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Military Suicides: The Hype and The Reality

You know the war in Iraq is going better when the mainstream media stops reporting on casualties there.

You know the war in Iraq is going better when the mainstream media stops reporting on casualties there. In fact, the casualty count has decreased so much that the media has given up claiming that our soldiers will all be killed if we don’t surrender soon, and is now forced to claim instead that our soldiers will just all kill themselves if we don’t surrender soon. 

That was the tacit message in widely carried reports last week that the military suicide rate had reached crisis proportions. As I’ve pointed out before, the media has no use for the soldier when he is healthy, gung ho, and mission focused. But let him get killed, maimed, abused, drunk, arrested, evicted, or otherwise in deep trouble and suddenly they care a lot. The media loves a soldier, when he’s a victim.

Suicide is a serious problem, as are the mental illnesses that lead to this result. I am not making light of any it. But let’s examine exactly how bad the suicide rate in the military really is. Is our military falling apart? Have things gotten so bad that our soldiers all just want to die? Hardly.

The suicide rate among the troops, adjusted for sex and age is now almost as high as it is in the general civilian population. From a prewar level of 12 per 100,000, the rate has risen to 17.5 per 100,000. By comparison, the adjusted rate in the civilian population is 20 per 100,000. Our military personnel are so well put together mentally, that when they begin acting like the rest of us it appears as a crisis. Even in this “crisis” they are more stable than your average New York Times reader, let alone the columnists.

If the military is at the “breaking point,” as has been claimed in many stories, then all the rest of America has been at that breaking point for decades. If things in the military keep getting worse, soon it’ll be almost as bad as Nevada, as far as the suicide rate is concerned.

Clearly, the average soldier doesn’t need to be put on 24-hour suicide watch. The country would be a lot better off if everyone were no more suicidal than our soldiers. That’s the perspective we need to debunk those who claim that our soldiers are all mentally broken.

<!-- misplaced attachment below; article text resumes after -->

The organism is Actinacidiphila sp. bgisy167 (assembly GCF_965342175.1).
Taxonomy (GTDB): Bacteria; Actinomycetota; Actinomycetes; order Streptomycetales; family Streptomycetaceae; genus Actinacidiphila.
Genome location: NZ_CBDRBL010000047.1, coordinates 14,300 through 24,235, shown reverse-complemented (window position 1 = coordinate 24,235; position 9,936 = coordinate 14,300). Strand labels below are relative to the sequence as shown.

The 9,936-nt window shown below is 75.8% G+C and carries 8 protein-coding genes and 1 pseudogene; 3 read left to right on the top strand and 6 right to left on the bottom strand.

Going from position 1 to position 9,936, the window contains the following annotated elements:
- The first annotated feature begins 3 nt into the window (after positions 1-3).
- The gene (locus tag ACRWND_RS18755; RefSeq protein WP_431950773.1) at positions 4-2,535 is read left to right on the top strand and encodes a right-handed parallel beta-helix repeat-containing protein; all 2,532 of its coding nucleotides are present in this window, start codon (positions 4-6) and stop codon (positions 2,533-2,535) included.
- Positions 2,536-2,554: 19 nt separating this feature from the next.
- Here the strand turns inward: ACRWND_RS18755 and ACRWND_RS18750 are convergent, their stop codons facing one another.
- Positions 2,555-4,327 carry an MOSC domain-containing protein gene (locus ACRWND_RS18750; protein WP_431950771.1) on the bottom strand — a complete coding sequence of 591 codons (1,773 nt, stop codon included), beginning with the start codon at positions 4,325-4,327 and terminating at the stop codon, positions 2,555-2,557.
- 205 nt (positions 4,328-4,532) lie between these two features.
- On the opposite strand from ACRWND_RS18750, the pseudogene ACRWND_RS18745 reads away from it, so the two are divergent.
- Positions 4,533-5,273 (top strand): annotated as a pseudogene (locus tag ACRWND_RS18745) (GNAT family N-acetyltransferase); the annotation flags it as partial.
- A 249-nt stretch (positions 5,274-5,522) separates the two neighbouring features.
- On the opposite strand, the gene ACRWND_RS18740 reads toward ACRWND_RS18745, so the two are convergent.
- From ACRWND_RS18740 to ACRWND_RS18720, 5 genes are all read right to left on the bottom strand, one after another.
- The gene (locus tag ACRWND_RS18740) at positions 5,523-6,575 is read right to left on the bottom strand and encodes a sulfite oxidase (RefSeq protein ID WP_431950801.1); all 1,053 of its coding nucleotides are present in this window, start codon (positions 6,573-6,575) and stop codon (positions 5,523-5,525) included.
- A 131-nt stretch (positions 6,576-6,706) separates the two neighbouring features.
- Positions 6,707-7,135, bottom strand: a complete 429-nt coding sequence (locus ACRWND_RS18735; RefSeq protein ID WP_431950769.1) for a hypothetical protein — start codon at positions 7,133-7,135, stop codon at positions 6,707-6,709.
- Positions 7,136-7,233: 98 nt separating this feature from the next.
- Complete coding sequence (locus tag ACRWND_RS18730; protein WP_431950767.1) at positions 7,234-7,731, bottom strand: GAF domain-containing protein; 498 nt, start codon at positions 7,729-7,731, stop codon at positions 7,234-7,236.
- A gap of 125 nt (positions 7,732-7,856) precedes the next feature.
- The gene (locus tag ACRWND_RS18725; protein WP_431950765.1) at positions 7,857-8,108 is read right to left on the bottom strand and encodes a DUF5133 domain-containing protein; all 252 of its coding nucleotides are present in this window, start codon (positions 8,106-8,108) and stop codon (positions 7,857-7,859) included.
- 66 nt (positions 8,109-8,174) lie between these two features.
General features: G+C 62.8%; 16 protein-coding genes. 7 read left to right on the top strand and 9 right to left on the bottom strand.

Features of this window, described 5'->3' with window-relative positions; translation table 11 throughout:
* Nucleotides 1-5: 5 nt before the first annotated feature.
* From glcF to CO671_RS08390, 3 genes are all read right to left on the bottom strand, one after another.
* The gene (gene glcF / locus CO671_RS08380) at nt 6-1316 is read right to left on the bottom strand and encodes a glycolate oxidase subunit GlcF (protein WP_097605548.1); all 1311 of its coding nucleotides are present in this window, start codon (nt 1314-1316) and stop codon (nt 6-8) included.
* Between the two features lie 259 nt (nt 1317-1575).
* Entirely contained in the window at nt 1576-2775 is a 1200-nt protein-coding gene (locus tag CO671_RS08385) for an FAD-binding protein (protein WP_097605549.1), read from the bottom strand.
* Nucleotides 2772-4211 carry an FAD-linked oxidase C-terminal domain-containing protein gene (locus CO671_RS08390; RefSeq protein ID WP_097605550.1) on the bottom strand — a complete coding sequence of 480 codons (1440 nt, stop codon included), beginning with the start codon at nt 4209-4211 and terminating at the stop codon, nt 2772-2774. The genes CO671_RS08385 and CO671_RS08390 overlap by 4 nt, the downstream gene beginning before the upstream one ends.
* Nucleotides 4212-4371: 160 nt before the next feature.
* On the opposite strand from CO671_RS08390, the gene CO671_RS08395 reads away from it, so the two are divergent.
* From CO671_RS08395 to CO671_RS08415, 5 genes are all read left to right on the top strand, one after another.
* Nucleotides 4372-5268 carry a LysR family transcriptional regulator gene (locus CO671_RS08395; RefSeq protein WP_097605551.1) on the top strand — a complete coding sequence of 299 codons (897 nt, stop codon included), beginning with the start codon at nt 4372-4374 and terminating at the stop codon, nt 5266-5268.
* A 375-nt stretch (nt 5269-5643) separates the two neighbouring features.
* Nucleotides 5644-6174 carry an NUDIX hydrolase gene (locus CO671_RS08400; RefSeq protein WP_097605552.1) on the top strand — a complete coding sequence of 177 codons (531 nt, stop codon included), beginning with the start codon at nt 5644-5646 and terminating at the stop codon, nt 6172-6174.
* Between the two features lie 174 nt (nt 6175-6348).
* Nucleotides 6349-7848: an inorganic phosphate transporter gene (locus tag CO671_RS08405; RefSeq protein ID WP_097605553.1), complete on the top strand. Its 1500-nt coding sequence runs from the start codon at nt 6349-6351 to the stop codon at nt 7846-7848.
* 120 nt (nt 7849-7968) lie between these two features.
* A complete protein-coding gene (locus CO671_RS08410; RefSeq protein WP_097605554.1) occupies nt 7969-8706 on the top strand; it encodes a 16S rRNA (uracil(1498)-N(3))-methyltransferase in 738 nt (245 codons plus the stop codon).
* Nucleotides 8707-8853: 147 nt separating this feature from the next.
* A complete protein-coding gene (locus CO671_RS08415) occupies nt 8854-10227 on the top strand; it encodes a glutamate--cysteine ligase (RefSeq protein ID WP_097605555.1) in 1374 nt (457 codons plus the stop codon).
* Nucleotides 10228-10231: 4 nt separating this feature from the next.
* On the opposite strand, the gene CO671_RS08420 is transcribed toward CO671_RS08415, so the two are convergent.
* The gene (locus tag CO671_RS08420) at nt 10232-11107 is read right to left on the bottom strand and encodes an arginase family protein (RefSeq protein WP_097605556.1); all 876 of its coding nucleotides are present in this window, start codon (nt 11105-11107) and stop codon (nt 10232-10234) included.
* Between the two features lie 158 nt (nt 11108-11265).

But the suicide rate within the ranks is rising, an indicator that the level of stress is rising for some soldiers. One army psychiatrist, commenting on the increase, pointed out that soldier suicide attempts are usually motivated by failed personal relationships (the same cause that motivates many civilian suicides). But this is an area where it is easy to help our soldiers cope. The greatest strain the average soldier has placed on his personal relationships is the length of his or her overseas deployments, and these lengthy deployments are made necessary by the simple fact that we do not have enough soldiers and marines to rotate them out of combat for extended periods and still maintain the troop levels we need in the war zones.

If you want to help our military members maintain their important personal relationships, then get them some help — by increasing the size of the military to proper wartime levels. “An army of one” was supposed to be nothing more than a motivational slogan, not a battle plan devised by a President that doesn’t want the war to distract consumers from “normal” life and a Democratic Congress that doesn’t want the war to be “expanded” — or even won at all. We are stretching active duty deployments and treating reservists like lifers, rather than admitting that we are at war and likely will be for some time.

Our soldiers are not weak. They are just too few. As the success of the surge has shown, deploying more soldiers means fewer deaths. More than counseling or sympathy, our military personnel just need a hand — and an occasional break.

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Written By

Mr. Johnson, a writer and medical researcher in Cambridge, Mass., is a regular contributor to HUMAN EVENTS. His column generally appears on Tuesdays. Archives and additional material can be found at www.macjohnson.com.

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